Britain's one million young unemployed are depressed, rarely leave the house and are not part of society

UCU report paints a 'heartbreaking' picture of young people in the UK who fear they will never get a job

A third of unemployed young people feel depressed, rarely leave the house and believe they have no chance of ever securing employment, according to a report released today. 

The study, commissioned as part of the Knowledge Economy campaign, looked specifically at young people aged 16 to 24 who were not in education or working.

It was conducted by the University and College Union and found that 40 per cent of young people who were unemployed, or ‘NEETS’,  feel that they are "not part of society".

In addition, 33 per cent said they had suffered from depression and 15 per cent claimed to have a mental health condition. However, whilst the respondents were a "diverse group" who "all had different needs", 71 per cent said that they felt they had a lot to contribute to society, as long as they were provided with the right support.

This support would need to arrive in the form of motivational incentives and clear information on training schemes and job prospects, with one in three seeking “decent advice” on how to apply for work.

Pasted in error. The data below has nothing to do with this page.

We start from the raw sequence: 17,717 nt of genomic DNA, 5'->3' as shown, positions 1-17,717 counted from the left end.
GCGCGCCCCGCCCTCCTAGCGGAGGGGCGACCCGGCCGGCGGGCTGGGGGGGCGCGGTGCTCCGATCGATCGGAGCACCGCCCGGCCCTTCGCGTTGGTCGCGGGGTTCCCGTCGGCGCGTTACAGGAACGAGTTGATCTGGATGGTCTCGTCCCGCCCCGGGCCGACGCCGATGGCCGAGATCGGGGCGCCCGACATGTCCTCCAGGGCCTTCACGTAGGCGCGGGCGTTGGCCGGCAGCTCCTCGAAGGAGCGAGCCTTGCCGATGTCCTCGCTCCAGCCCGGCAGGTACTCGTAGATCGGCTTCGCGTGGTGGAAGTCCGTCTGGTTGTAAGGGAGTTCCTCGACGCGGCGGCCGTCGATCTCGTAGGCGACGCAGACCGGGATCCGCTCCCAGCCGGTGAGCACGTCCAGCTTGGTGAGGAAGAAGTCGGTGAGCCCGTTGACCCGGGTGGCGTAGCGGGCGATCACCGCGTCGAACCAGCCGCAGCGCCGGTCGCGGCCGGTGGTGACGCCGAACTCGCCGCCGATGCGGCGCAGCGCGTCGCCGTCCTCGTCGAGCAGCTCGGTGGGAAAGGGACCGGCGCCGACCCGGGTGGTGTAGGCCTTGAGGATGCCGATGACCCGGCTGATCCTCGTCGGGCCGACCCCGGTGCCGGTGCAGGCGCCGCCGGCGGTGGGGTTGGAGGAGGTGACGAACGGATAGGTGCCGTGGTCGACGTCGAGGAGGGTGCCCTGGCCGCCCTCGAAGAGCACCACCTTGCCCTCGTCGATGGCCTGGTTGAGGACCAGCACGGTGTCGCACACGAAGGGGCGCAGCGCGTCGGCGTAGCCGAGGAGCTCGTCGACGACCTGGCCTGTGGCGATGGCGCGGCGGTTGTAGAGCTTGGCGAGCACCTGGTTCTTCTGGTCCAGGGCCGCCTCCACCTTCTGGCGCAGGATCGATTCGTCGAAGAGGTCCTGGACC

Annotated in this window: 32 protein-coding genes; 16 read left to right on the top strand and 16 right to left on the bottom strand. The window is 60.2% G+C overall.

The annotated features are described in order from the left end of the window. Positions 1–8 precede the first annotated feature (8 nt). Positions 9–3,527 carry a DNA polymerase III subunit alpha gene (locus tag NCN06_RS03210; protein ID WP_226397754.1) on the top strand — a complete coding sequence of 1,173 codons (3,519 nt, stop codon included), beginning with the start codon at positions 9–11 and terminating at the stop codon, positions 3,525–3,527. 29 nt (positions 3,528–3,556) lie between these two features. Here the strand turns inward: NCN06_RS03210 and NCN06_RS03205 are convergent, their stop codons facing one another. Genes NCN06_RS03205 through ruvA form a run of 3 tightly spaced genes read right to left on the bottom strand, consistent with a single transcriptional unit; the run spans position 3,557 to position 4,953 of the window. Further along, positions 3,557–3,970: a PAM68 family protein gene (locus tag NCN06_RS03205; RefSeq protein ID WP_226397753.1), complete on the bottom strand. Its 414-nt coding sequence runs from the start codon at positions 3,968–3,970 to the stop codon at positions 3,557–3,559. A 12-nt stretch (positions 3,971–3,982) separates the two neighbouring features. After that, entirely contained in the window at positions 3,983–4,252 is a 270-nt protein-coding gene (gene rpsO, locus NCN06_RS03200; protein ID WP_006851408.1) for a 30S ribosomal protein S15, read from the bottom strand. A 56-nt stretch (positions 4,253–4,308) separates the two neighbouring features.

The UCU described the results as "heartbreaking" and called for a new contract to be established between society and the young, stressing that each NEET costs the Exchequer £56,000.

Speaking in response to the report, Professor Robin Simmons of the University of Huddersfield said the report's findings were both "disturbing and sobering". He said they "clearly illustrate the negative consequences for the individual and society of being outside education and employment".

"The research illustrates the corrosive effect that unemployment can have on a young person's confidence, motivation, and their view of the future," he added.

Simon Renton, UCU president said the report lays bare “the deep personal impact that sustained unemployment has on young people”.

“It is truly heartbreaking to see so many people who want to contribute more to society but are left feeling their outlook is desperate and hopeless.”

 

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